Friday 12 June 2020

This and that ...

We brighten the front of the house with two troughs of red geraniums
There is not much to our front garden. A couple of trees and a lawn. One day, perhaps. But the red geraniums add a splash of colour. This is partly due to the sort of trick that Chelsea growers get up to. Our problem is aspect. The front of house gets evening sun in the summer but is shaded for the greater part of the day. The trick – one of those happy accidents – is to bring the geraniums into flower at the back of the house – the sunny side. Codger, dodger-like, then moves them (in their troughs) to the front. He has discovered that, once powered up, they will repeat flower right into the Autumn

Photos – a few things
I have previously given a tip about taking photos on a mobile: always clean the lens. Simple – but obvious, once you think about it. The fingerprint sensor is probably next to the camera – smudges!
When I changed my mobile last – just before Christmas – I spent some time looking at the cheaper end of the market. In the end, I went for a pretty straightforward Nokia. I like to take sharp photographs, so I was looking for a mobile phone with a good camera lens – preferably, Zeiss. To Codger, one good lens makes more sense than four middling lenses. Overall, for the modest outlay, I have been very pleased. Take a look at the bee on the rose

The rendering of this shade of red is not quite correct
I’ve only one quibble – and this might apply generally – some shades of red do not render accurately. It is as though the sensor saturates – that may even be the technical expression. So, the colour of the geraniums (top left) and the roses (immediate left) are not well reproduced. The actual colour in both cases is rather deeper and certainly much less gaudy. I wonder if other users have found the same?

Another tip. My camera software has a setting called Live Bokeh. This has the effect of blurring the background whilst keeping the subject in focus. I guess it is a common feature these days. Not always, but quite often, this will give you better flower shots. You have to give it a moment to settle. On my camera settings, it comes up with the message ‘depth success’ so I know I the software has scratched its head and is ready to take the shot. If I am unsure, I take two shots – one with Bokeh and one without – and select the better of the two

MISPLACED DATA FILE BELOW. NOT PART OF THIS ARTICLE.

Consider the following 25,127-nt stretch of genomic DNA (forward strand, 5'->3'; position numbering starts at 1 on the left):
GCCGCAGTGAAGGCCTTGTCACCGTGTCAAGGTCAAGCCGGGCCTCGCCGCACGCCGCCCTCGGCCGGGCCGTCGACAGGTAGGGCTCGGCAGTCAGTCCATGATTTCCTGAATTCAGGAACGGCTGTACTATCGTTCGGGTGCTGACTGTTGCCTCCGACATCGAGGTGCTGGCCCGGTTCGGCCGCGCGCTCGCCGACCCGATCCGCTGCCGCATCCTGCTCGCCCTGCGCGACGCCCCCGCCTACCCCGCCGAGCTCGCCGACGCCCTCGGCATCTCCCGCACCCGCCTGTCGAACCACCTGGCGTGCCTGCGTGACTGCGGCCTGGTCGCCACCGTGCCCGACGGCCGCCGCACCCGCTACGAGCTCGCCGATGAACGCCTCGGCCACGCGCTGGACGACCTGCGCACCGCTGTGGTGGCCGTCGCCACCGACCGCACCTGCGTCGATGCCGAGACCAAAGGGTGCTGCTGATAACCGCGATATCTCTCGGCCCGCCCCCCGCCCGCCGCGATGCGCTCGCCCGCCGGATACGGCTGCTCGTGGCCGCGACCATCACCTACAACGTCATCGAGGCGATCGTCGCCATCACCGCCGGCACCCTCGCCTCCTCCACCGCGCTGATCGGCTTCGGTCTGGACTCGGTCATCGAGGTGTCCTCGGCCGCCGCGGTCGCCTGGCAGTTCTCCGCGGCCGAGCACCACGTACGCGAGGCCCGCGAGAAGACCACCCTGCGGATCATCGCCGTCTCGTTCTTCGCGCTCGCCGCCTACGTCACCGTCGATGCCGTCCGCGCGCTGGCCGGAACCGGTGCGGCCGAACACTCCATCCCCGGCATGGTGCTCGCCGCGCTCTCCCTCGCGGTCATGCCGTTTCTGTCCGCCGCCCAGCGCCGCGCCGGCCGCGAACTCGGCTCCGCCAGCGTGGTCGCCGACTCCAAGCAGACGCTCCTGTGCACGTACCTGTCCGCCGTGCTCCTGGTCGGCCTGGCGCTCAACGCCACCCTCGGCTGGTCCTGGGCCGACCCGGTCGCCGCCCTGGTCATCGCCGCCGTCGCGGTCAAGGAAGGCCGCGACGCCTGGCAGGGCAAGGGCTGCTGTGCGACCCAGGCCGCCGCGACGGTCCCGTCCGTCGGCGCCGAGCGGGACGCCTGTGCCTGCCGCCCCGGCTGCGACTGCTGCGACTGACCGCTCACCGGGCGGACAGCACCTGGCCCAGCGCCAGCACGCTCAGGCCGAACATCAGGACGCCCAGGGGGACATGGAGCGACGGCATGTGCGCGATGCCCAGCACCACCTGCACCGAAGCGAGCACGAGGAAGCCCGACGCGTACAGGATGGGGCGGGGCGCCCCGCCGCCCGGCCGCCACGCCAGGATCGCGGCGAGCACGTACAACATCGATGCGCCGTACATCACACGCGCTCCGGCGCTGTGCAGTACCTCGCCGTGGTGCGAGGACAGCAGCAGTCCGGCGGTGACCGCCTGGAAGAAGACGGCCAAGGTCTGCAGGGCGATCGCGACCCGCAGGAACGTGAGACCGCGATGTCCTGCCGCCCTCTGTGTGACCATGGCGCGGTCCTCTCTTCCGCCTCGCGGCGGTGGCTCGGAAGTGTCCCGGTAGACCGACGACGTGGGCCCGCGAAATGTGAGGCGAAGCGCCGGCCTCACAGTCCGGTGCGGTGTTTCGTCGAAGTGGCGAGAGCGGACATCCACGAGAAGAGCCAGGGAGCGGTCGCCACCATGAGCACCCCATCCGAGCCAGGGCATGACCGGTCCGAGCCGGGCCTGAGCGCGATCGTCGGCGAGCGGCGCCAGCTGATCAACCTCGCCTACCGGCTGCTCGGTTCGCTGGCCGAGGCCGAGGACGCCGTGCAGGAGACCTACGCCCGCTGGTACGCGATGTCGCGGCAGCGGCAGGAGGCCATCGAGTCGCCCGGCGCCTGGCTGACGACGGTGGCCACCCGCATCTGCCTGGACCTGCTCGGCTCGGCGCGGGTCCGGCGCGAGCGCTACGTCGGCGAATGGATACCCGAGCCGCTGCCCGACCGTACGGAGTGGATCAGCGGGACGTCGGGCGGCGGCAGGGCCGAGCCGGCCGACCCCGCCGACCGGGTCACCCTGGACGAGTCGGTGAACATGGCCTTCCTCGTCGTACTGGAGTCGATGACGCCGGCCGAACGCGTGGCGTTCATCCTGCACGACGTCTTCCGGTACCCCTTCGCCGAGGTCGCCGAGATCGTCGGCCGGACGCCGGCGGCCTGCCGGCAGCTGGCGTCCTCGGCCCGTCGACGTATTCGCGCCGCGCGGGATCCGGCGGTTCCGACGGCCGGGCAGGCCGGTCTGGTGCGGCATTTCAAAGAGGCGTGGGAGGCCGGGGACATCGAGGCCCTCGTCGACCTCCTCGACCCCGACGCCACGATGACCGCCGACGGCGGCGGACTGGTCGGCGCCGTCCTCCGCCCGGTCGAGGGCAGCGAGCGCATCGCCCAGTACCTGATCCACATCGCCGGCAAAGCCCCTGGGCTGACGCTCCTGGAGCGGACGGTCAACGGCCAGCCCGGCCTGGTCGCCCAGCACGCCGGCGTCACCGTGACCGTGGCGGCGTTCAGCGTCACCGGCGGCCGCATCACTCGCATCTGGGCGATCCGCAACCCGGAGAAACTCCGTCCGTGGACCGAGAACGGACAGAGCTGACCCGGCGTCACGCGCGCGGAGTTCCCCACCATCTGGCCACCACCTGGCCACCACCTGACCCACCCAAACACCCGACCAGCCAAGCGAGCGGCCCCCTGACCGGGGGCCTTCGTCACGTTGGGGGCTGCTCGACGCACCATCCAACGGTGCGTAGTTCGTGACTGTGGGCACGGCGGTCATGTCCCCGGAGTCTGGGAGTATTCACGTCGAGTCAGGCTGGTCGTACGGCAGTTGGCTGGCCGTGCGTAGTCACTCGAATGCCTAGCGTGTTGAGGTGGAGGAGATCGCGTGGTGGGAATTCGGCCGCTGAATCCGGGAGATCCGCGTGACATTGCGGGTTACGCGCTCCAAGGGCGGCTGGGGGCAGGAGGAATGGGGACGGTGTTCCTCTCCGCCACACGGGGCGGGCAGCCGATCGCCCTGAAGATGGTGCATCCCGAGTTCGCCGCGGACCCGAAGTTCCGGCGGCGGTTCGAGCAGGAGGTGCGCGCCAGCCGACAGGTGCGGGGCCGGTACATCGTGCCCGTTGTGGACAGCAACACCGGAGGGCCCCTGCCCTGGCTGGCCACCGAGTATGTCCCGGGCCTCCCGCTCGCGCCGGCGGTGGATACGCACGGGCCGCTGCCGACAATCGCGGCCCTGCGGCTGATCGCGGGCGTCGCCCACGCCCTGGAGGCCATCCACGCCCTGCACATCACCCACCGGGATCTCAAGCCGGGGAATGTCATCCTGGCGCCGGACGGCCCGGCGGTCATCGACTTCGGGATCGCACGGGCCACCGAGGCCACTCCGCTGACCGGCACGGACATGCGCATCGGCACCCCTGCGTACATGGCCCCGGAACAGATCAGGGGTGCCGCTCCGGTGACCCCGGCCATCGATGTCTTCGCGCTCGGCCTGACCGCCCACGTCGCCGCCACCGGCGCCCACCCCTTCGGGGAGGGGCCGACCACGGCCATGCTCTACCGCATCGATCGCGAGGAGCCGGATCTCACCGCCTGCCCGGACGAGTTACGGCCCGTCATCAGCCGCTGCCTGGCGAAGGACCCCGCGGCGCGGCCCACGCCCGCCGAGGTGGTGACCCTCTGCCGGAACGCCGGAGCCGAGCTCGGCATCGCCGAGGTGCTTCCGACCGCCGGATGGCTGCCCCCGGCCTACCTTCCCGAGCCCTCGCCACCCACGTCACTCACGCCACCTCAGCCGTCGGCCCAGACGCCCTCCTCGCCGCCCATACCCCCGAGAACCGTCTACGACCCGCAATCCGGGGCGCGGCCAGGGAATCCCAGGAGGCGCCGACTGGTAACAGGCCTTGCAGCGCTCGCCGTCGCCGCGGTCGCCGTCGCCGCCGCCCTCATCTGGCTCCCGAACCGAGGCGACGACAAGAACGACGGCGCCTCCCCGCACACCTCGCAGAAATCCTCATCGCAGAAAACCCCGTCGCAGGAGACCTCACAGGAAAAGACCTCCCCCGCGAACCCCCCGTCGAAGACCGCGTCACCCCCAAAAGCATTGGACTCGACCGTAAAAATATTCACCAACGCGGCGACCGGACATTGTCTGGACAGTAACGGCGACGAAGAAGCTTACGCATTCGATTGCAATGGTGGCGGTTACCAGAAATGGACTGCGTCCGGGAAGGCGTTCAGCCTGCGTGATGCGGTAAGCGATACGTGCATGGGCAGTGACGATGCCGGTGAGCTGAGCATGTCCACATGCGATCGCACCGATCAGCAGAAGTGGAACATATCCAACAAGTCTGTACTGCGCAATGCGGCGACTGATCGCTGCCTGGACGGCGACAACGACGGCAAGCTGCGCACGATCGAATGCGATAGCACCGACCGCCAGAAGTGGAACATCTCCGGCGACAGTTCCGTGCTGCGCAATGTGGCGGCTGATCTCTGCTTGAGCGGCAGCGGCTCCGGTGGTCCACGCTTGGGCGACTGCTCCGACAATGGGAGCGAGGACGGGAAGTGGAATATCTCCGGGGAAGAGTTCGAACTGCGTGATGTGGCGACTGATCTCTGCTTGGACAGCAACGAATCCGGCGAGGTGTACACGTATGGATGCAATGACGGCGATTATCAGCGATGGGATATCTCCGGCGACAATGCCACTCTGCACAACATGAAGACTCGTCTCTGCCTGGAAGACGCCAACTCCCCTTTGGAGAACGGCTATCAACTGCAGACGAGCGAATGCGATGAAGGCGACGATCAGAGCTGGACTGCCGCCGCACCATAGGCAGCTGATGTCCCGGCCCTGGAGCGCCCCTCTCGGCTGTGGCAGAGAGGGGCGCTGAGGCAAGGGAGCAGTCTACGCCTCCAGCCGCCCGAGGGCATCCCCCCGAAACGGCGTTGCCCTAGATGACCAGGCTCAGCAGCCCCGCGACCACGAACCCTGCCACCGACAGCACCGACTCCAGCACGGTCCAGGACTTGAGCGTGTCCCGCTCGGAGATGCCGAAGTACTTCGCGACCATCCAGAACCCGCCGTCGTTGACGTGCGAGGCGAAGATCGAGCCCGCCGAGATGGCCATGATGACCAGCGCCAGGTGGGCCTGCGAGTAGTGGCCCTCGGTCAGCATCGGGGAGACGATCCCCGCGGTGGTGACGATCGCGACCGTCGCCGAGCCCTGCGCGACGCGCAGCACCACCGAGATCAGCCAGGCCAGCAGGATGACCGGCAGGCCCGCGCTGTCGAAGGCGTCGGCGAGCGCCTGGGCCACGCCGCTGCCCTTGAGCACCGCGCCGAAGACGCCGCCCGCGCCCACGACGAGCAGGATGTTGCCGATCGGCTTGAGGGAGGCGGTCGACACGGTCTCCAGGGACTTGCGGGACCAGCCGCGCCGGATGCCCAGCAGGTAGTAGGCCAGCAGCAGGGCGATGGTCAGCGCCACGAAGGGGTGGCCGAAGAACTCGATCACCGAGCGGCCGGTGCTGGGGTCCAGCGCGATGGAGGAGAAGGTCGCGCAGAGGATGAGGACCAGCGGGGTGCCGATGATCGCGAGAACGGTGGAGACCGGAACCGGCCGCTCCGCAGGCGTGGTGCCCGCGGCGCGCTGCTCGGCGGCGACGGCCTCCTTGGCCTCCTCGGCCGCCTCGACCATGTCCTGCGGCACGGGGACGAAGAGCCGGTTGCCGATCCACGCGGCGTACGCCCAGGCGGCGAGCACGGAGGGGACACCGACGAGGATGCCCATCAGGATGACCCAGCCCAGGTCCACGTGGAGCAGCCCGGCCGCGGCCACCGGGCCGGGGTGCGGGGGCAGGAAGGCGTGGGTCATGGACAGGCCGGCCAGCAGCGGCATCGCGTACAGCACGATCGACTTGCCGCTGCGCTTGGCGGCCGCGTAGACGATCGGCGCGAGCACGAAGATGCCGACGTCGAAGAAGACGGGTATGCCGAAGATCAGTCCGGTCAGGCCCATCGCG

Bush tomatoes planted in troughs with supports
Tomato update
This, really, is the last call. We have a few tomato plants left and would be pleased to see them go to a good home. As a reminder we have Money Maker, Super Sweet and Cerise. If you are a beginner, you should find Cerise to be the best choice on the Codger B4B scale. (B4B = Bangs for Bucks – see the previous post)

Time to tie in
If you are growing a bush tomato like Cerise, the one we have been supplying, check to see if it needs to be tied in. If it was one of the first batch you will almost certainly need to act quickly. Simply tie the growth back – loosely – so it does not flop around. You should have some support for it as shown in the photo. As you see I have a line of them against the conservatory wall where it is warm. I have a bit of trial going on, testing various bush varieties – that explains the number of them

The potting compost trials
Three different potting composts tested
Time to report. Main finding: more research needed (that guarantees a PhD). Certainly, little evidence that there are huge differences between the qualities of potting compost. I scored each pot. The professional compost came out best with the trad peat-based and B&Q standard pretty much equal and not that far behind. Comments:

  • It is harder than you might think to mete out equal treatment – especially watering
  • For various reasons, I used jiffy pots. If I try again, I shall use more standard plastic pots
  • None of the mixes incorporated John Innes – I would adjust another trial to test J.I. as well

72 tiny plug plants (pen for comparison)
Plug plants again
Last week I mentioned plug plants. I now have a photo for you. The pen is simply there to give you the scale. I thought it might help readers to see just how small these plants are in reality

Plug plants are constantly arriving in a poor state

The second photo illustrates that many are arriving in poor condition – largely due to lockdown problems, I imagine. We have no less than three refund requests running at the moment. The suppliers all apologise about office delays. They are having trouble replying to the many emails they are getting. I imagine that many relate to the poor condition of the plants received. Something is going badly wrong. It actually affects planning in the Codger nursery - with growing, you have constantly to think ahead to get things right

How would Codger have done as a surgeon?
Weeding lawns
Now we have had some rain, I suggest adding ‘weed the lawn’ to your to-do list. Codger actually enjoys weeding the veg patch – but hates weeding the lawn